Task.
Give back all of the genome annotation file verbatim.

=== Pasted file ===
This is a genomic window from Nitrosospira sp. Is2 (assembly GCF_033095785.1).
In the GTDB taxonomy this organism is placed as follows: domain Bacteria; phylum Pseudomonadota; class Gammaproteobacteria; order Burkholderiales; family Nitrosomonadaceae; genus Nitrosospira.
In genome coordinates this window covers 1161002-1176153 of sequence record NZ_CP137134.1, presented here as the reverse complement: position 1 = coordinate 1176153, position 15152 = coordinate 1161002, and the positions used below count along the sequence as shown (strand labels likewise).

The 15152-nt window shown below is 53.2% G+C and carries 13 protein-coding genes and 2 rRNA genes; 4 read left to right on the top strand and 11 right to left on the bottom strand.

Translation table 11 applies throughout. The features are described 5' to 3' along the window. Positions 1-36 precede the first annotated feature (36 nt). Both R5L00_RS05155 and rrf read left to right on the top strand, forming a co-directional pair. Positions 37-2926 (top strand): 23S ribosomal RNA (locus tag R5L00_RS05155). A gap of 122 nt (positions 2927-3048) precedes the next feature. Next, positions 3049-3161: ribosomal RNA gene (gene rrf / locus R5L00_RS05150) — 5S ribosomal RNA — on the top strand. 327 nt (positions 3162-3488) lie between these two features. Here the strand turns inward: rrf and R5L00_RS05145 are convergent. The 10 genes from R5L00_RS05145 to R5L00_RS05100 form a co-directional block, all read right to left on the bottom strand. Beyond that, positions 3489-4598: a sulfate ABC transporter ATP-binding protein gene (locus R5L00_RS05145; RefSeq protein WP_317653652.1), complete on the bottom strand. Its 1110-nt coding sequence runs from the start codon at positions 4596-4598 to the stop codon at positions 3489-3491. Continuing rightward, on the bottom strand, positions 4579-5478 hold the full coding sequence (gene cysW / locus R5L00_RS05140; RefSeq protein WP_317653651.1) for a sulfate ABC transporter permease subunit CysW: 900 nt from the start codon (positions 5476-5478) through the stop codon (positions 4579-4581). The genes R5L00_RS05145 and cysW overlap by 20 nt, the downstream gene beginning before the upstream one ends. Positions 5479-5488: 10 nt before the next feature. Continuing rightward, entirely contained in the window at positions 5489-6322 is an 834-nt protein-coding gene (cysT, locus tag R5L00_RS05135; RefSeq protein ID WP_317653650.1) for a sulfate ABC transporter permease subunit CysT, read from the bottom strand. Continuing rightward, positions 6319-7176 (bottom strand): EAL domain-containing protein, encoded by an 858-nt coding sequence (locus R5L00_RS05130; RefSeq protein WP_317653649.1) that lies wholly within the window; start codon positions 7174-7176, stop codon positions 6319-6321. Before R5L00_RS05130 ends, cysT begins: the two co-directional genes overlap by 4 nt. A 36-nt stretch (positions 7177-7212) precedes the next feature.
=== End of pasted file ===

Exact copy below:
This is a genomic window from Nitrosospira sp. Is2 (assembly GCF_033095785.1).
In the GTDB taxonomy this organism is placed as follows: domain Bacteria; phylum Pseudomonadota; class Gammaproteobacteria; order Burkholderiales; family Nitrosomonadaceae; genus Nitrosospira.
In genome coordinates this window covers 1161002-1176153 of sequence record NZ_CP137134.1, presented here as the reverse complement: position 1 = coordinate 1176153, position 15152 = coordinate 1161002, and the positions used below count along the sequence as shown (strand labels likewise).

The 15152-nt window shown below is 53.2% G+C and carries 13 protein-coding genes and 2 rRNA genes; 4 read left to right on the top strand and 11 right to left on the bottom strand.

Translation table 11 applies throughout. The features are described 5' to 3' along the window. Positions 1-36 precede the first annotated feature (36 nt). Both R5L00_RS05155 and rrf read left to right on the top strand, forming a co-directional pair. Positions 37-2926 (top strand): 23S ribosomal RNA (locus tag R5L00_RS05155). A gap of 122 nt (positions 2927-3048) precedes the next feature. Next, positions 3049-3161: ribosomal RNA gene (gene rrf / locus R5L00_RS05150) — 5S ribosomal RNA — on the top strand. 327 nt (positions 3162-3488) lie between these two features. Here the strand turns inward: rrf and R5L00_RS05145 are convergent. The 10 genes from R5L00_RS05145 to R5L00_RS05100 form a co-directional block, all read right to left on the bottom strand. Beyond that, positions 3489-4598: a sulfate ABC transporter ATP-binding protein gene (locus R5L00_RS05145; RefSeq protein WP_317653652.1), complete on the bottom strand. Its 1110-nt coding sequence runs from the start codon at positions 4596-4598 to the stop codon at positions 3489-3491. Continuing rightward, on the bottom strand, positions 4579-5478 hold the full coding sequence (gene cysW / locus R5L00_RS05140; RefSeq protein WP_317653651.1) for a sulfate ABC transporter permease subunit CysW: 900 nt from the start codon (positions 5476-5478) through the stop codon (positions 4579-4581). The genes R5L00_RS05145 and cysW overlap by 20 nt, the downstream gene beginning before the upstream one ends. Positions 5479-5488: 10 nt before the next feature. Continuing rightward, entirely contained in the window at positions 5489-6322 is an 834-nt protein-coding gene (cysT, locus tag R5L00_RS05135; RefSeq protein ID WP_317653650.1) for a sulfate ABC transporter permease subunit CysT, read from the bottom strand. Continuing rightward, positions 6319-7176 (bottom strand): EAL domain-containing protein, encoded by an 858-nt coding sequence (locus R5L00_RS05130; RefSeq protein WP_317653649.1) that lies wholly within the window; start codon positions 7174-7176, stop codon positions 6319-6321. Before R5L00_RS05130 ends, cysT begins: the two co-directional genes overlap by 4 nt. A 36-nt stretch (positions 7177-7212) precedes the next feature.